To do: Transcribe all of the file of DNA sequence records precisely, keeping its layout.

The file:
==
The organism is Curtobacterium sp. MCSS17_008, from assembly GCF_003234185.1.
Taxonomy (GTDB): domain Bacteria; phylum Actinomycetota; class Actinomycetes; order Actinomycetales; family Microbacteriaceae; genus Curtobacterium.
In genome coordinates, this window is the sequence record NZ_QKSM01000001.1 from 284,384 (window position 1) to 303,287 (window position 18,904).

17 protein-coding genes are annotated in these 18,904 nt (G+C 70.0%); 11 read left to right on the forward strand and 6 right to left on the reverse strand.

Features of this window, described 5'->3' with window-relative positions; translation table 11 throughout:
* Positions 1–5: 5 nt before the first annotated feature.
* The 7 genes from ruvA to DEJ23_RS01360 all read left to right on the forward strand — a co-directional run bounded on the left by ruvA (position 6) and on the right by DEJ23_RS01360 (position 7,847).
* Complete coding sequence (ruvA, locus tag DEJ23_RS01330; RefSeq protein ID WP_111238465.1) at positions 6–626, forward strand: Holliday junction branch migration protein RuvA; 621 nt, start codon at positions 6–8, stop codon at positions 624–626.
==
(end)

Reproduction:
The organism is Curtobacterium sp. MCSS17_008, from assembly GCF_003234185.1.
Taxonomy (GTDB): domain Bacteria; phylum Actinomycetota; class Actinomycetes; order Actinomycetales; family Microbacteriaceae; genus Curtobacterium.
In genome coordinates, this window is the sequence record NZ_QKSM01000001.1 from 284,384 (window position 1) to 303,287 (window position 18,904).

17 protein-coding genes are annotated in these 18,904 nt (G+C 70.0%); 11 read left to right on the forward strand and 6 right to left on the reverse strand.

Features of this window, described 5'->3' with window-relative positions; translation table 11 throughout:
* Positions 1–5: 5 nt before the first annotated feature.
* The 7 genes from ruvA to DEJ23_RS01360 all read left to right on the forward strand — a co-directional run bounded on the left by ruvA (position 6) and on the right by DEJ23_RS01360 (position 7,847).
* Complete coding sequence (ruvA, locus tag DEJ23_RS01330; RefSeq protein ID WP_111238465.1) at positions 6–626, forward strand: Holliday junction branch migration protein RuvA; 621 nt, start codon at positions 6–8, stop codon at positions 624–626.